[2] Murray, A. (1983/1988) The Forth Railway Bridge A Celebration, Mainstream Publishing Company, Edinburgh.

[3] Some of these details come from an obituary of Thomas Bouch following his death in October 1880.


The left-handed ironing board

My skills at ironing were close to non-existent. But I was alone in America for two months before Alison could join me. I needed smart shirts each day, so ironing would have to be done. Surely it couldn’t be difficult.

I was living in temporary housing so owned none of the furniture or household objects. Thankfully there was an iron and ironing board. I got it all set up, and took a shirt from the basket.

Now, Alison could probably watch TV, juggle four balls, drink tea and iron a shirt all at the same time. My ability was in a different league. A much lower league. For understandable but inconvenient reasons, shirts are not flat. They just won’t lie down and stay still on an ironing board, so I was creating creases as fast as I was removing them. It took me an hour to iron that first shirt. Shirt number two fought me as fiercely as its predecessor, but I did better – just 55 minutes for that one. However, a rate of two shirts ironed per movie watched was appalling.

As I was picking up shirt three, I stepped back and looked closely at the ironing board. That’s when I saw my problem. Whoever had lived in this house before me must have been left-handed because they’d bought a left-handed ironing board. Since I’m right-handed that explained why I was crossing my hands, reaching awkwardly, and fighting constantly to apply the iron to uncooperative shirts. But leftie was the only ironing board available, so I kept going, got marginally quicker, and drove my average down to 45 minutes a shirt. It seemed I’d be wrestling with that ironing board for a long time.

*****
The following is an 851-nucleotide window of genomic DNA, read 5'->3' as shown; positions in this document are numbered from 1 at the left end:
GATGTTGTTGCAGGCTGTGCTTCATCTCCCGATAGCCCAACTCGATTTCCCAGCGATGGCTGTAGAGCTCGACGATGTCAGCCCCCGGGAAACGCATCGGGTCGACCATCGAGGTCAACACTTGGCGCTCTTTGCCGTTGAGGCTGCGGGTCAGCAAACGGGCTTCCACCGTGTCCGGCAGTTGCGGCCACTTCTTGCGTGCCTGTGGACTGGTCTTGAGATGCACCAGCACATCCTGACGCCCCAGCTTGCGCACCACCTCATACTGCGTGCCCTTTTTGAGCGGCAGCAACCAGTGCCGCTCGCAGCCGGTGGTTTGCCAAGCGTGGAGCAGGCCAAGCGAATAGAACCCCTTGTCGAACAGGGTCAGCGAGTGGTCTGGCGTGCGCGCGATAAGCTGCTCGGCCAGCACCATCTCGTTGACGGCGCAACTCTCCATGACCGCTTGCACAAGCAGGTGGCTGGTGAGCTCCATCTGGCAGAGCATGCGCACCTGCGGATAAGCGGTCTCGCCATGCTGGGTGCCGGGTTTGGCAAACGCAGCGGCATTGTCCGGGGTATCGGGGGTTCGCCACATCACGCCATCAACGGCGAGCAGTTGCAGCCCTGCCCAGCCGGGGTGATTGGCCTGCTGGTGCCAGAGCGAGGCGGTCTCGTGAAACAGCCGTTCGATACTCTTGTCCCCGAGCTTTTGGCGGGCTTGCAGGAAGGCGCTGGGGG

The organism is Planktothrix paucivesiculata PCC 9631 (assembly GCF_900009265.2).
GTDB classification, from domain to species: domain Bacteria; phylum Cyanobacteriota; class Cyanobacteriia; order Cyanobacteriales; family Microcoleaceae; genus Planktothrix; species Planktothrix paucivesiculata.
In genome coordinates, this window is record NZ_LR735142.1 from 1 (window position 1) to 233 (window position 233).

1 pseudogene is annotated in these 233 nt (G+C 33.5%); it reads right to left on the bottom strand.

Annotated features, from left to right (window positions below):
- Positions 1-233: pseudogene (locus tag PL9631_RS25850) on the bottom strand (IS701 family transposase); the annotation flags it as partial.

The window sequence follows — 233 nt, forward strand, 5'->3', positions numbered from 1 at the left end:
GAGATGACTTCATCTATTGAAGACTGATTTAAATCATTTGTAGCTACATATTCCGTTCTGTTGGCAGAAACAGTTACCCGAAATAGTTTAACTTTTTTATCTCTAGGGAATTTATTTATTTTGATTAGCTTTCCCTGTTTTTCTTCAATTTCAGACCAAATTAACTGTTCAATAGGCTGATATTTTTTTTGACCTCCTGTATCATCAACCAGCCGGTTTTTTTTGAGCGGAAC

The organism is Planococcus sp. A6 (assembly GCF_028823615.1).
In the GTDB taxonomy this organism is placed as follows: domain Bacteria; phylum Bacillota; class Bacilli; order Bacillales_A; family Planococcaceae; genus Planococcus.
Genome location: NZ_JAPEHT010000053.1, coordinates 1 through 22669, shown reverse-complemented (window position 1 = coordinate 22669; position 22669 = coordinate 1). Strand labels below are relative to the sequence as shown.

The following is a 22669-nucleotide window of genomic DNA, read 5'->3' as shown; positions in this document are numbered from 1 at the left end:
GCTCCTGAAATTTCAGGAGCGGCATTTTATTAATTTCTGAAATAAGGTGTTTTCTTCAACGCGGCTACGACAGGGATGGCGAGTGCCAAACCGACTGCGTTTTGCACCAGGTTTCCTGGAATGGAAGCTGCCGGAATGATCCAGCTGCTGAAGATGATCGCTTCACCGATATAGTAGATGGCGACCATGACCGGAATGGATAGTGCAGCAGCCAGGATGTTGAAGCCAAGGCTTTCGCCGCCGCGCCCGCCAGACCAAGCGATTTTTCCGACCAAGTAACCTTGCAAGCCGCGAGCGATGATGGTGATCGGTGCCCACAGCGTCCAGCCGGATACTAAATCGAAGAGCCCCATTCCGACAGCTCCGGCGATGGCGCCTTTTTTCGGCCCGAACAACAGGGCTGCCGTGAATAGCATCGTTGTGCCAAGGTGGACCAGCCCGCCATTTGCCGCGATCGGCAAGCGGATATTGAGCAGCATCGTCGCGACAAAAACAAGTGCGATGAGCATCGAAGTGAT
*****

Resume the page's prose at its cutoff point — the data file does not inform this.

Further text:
Two evenings later I assembled my left-handed ironing board again, ready to restart my inept ironing. Suddenly – iron held over a rumpled shirt – I stopped. I was experiencing an epiphany. Carefully I placed the iron off to the side, put both hands under the ironing board, picked it up, turned it round, and then stepped back and looked.

Now I had a right-handed ironing board!

How on earth had I not realised what was wrong before? Well, the first time I’d taken the ironing board from its cupboard, I’d struggled to assemble it at all. Bits moved in all directions simultaneously, almost worse than an old-fashioned deck chair. But finally I got there. The tricky beast stood in front of me. It never occurred to me that the ironing board was anything other than correct now. But it was the correct only for a left-hander. And I’d concluded that’s how it had been manufactured, as a left-handed ironing board.[1]